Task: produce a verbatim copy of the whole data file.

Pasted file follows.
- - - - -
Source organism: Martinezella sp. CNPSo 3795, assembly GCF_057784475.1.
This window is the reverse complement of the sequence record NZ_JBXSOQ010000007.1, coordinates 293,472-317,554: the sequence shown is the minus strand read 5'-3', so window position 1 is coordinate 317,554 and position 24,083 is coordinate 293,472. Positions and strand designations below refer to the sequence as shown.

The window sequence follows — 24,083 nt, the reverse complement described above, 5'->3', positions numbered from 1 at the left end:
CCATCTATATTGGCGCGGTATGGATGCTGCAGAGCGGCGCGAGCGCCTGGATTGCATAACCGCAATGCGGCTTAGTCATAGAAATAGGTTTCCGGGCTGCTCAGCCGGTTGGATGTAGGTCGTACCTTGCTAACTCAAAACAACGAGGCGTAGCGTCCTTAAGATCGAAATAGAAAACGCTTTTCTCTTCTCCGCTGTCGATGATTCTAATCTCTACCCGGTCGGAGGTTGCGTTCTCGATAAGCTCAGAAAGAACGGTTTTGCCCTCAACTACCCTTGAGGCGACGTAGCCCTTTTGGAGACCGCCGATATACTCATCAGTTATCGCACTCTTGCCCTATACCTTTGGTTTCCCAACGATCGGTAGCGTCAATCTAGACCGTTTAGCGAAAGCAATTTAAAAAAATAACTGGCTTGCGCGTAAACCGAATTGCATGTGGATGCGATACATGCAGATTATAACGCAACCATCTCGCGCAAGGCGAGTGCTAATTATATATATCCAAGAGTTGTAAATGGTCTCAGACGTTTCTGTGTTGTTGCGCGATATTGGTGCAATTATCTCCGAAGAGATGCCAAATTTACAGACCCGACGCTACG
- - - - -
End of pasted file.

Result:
Source organism: Martinezella sp. CNPSo 3795, assembly GCF_057784475.1.
This window is the reverse complement of the sequence record NZ_JBXSOQ010000007.1, coordinates 293,472-317,554: the sequence shown is the minus strand read 5'-3', so window position 1 is coordinate 317,554 and position 24,083 is coordinate 293,472. Positions and strand designations below refer to the sequence as shown.

The window sequence follows — 24,083 nt, the reverse complement described above, 5'->3', positions numbered from 1 at the left end:
CCATCTATATTGGCGCGGTATGGATGCTGCAGAGCGGCGCGAGCGCCTGGATTGCATAACCGCAATGCGGCTTAGTCATAGAAATAGGTTTCCGGGCTGCTCAGCCGGTTGGATGTAGGTCGTACCTTGCTAACTCAAAACAACGAGGCGTAGCGTCCTTAAGATCGAAATAGAAAACGCTTTTCTCTTCTCCGCTGTCGATGATTCTAATCTCTACCCGGTCGGAGGTTGCGTTCTCGATAAGCTCAGAAAGAACGGTTTTGCCCTCAACTACCCTTGAGGCGACGTAGCCCTTTTGGAGACCGCCGATATACTCATCAGTTATCGCACTCTTGCCCTATACCTTTGGTTTCCCAACGATCGGTAGCGTCAATCTAGACCGTTTAGCGAAAGCAATTTAAAAAAATAACTGGCTTGCGCGTAAACCGAATTGCATGTGGATGCGATACATGCAGATTATAACGCAACCATCTCGCGCAAGGCGAGTGCTAATTATATATATCCAAGAGTTGTAAATGGTCTCAGACGTTTCTGTGTTGTTGCGCGATATTGGTGCAATTATCTCCGAAGAGATGCCAAATTTACAGACCCGACGCTACG